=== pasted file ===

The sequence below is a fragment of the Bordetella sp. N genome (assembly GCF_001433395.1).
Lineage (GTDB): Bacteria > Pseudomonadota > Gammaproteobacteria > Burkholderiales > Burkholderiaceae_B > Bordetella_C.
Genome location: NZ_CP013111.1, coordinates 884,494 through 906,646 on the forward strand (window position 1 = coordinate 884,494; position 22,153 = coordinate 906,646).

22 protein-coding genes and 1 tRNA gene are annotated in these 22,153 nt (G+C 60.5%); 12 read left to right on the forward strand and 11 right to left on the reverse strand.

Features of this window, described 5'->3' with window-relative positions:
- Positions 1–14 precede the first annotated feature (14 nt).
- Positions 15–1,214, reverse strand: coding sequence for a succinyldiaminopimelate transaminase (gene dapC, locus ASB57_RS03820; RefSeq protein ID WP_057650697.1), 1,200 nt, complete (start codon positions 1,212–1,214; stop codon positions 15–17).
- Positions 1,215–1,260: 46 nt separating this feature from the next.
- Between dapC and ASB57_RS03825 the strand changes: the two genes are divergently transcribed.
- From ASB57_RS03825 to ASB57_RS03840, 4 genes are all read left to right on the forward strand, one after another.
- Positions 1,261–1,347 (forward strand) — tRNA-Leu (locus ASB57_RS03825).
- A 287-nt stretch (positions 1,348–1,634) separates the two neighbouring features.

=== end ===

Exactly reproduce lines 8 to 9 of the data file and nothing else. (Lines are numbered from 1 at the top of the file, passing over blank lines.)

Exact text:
- Positions 1,215–1,260: 46 nt separating this feature from the next.
- Between dapC and ASB57_RS03825 the strand changes: the two genes are divergently transcribed.